An Essay on the Writings and Genius of Shakespeare: Compared with the Greek and French Dramatic Poets; with Some Remarks Upon the Misrepresentations of Mons. de Voltaire (Google eBook)

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Harding, 1810 - Comparative literature - 296 pages
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Page 243 - tis his will : Let but the commons hear this testament, (Which, pardon me, I do not mean to read) And they would go and kiss dead Caesar's wounds, And dip their napkins in his sacred blood ; Yea, beg a hair of him for memory, And, dying, mention it within their wills, Bequeathing it, as a rich legacy, Unto their issue.
Page 162 - Cromwell, I did not think to shed a tear In all my miseries; but thou hast forced me, Out of thy honest truth, to play the woman. Let's dry our eyes: and thus far hear me, Cromwell; And, when I am forgotten, as I shall be, And sleep in dull cold marble...
Page 242 - When that the poor have cried, Caesar hath wept. Ambition should be made of sterner stuff: Yet Brutus says, he was ambitious ; And Brutus is an honourable man. You all did see, that, on the Lupercal, I thrice presented him a kingly crown, Which he did thrice refuse.
Page 233 - So soon as that spare Cassius. He reads much ; He is a great observer, and he looks Quite through the deeds of men : he loves no plays. As thou dost, Antony ; he hears no music ; Seldom he smiles; and smiles in such a sort, As if he mock'd himself, and scorn'd his spirit That could be moved to smile at any thing.
Page 245 - This was the most unkindest cut of all; For when the noble Caesar saw him stab, Ingratitude, more strong than traitors...
Page 240 - O, pardon me, thou bleeding piece of earth, That I am meek and gentle with these butchers; Thou art the ruins of the noblest man That ever lived in the tide of times.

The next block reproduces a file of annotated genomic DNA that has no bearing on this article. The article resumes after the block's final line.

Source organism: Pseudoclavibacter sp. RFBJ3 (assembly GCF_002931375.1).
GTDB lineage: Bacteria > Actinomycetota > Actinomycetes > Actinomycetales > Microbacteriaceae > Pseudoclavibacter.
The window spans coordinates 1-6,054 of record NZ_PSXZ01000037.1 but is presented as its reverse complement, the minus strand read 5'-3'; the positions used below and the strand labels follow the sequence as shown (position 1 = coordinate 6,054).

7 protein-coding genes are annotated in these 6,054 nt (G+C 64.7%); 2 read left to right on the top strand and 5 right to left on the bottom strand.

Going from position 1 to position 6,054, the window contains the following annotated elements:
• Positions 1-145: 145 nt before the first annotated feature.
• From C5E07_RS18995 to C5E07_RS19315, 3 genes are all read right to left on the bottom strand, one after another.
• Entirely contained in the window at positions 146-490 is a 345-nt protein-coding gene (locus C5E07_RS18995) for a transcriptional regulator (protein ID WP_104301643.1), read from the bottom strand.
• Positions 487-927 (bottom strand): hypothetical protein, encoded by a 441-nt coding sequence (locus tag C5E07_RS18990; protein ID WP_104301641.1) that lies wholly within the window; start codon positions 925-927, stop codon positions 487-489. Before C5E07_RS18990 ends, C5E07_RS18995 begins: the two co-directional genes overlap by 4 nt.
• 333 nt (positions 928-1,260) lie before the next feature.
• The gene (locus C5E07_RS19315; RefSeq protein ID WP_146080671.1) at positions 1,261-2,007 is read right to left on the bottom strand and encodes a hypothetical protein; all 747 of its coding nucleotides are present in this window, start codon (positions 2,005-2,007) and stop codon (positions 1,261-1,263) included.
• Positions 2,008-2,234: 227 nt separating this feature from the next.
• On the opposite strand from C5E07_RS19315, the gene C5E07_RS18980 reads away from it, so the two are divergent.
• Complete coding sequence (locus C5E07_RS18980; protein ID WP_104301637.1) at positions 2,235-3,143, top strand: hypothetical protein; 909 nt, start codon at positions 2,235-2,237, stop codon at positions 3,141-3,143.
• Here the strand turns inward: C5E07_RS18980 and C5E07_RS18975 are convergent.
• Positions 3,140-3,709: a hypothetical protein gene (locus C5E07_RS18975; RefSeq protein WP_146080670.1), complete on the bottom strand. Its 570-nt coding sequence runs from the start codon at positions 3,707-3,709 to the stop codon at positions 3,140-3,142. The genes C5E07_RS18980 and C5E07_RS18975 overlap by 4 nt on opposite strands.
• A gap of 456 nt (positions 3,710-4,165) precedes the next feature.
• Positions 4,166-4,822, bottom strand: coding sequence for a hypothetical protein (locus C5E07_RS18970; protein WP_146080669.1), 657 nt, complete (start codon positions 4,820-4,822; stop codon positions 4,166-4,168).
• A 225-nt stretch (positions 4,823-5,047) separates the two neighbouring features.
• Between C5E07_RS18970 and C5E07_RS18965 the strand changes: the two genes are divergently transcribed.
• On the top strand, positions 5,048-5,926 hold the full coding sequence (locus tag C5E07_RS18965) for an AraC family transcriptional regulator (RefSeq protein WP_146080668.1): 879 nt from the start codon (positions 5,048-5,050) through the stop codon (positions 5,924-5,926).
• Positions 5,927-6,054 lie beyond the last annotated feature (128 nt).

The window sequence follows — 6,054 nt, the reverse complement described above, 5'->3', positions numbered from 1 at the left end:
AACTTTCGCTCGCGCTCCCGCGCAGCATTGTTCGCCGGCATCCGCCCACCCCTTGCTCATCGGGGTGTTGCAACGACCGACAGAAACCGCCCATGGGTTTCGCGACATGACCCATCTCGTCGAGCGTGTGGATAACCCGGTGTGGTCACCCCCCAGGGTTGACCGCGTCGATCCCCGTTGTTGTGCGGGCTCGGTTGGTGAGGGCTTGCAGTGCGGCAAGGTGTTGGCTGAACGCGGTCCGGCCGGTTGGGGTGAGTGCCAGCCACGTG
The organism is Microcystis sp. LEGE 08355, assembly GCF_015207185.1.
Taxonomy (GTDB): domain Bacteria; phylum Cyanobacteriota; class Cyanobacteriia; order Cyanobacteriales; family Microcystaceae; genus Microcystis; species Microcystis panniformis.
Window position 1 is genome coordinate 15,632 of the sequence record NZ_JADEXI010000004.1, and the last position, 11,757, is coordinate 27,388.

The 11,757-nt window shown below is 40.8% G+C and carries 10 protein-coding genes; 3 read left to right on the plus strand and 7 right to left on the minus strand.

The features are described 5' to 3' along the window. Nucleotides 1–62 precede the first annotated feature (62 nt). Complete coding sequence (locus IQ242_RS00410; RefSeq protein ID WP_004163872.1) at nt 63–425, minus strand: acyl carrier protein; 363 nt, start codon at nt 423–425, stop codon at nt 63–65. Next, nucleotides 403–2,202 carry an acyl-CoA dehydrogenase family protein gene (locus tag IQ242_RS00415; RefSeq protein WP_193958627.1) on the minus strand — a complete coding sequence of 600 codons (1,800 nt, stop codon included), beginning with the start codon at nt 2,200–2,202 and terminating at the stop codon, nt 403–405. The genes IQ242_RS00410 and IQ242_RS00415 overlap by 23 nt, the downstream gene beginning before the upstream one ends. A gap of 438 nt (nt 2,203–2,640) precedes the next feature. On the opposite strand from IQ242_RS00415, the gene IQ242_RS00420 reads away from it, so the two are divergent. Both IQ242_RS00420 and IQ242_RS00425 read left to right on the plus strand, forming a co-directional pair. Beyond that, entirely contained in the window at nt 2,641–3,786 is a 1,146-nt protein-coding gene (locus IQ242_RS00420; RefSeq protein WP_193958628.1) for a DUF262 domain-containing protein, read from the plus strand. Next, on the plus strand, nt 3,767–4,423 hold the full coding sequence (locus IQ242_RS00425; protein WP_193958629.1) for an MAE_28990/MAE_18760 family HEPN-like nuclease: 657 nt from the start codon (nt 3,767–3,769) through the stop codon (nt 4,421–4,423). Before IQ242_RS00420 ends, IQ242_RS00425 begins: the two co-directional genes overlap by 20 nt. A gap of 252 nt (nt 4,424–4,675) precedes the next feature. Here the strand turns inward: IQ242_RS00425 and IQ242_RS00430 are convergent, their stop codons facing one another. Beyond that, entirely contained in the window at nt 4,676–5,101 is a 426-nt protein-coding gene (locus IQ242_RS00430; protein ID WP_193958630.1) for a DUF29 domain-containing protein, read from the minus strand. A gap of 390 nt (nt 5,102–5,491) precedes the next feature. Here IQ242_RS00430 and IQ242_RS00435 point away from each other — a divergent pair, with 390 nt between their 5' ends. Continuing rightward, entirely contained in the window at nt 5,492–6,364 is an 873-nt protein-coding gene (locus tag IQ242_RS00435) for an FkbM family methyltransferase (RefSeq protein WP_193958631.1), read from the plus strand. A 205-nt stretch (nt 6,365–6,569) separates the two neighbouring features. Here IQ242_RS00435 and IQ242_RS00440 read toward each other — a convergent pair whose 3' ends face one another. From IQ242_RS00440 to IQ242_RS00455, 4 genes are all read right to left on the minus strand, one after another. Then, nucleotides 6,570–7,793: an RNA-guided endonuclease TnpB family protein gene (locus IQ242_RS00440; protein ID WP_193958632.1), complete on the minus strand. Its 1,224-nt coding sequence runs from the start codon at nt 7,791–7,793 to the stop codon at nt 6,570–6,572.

Page 235 - tis a common proof, That lowliness is young ambition's ladder, Whereto the climber-upward turns his face; But when he once attains the upmost round, He then unto the ladder turns his back, Looks in the clouds, scorning the base degrees By which he did ascend: so Caesar may; Then, lest he may, prevent.
Page 124 - Weak masters though ye be, I have bedimm'd The noontide sun, call'd forth the mutinous winds, And 'twixt the green sea and the azur'd vault Set roaring war...
Page 150 - I could a tale unfold, whose lightest word Would harrow up thy soul ; freeze thy young blood ; Make thy two eyes, like stars, start from their spheres ; Thy knotted and combined locks to part ; And each particular hair to stand an end. Like quills upon the fretful porcupine : But this eternal blazon must not be To ears of flesh and blood.
Page 239 - He, only, in a general honest thought, And common good to all, made one of them. His life was gentle; and the elements So mix'd in him, that Nature might stand up, And say to all the world, This was a man!

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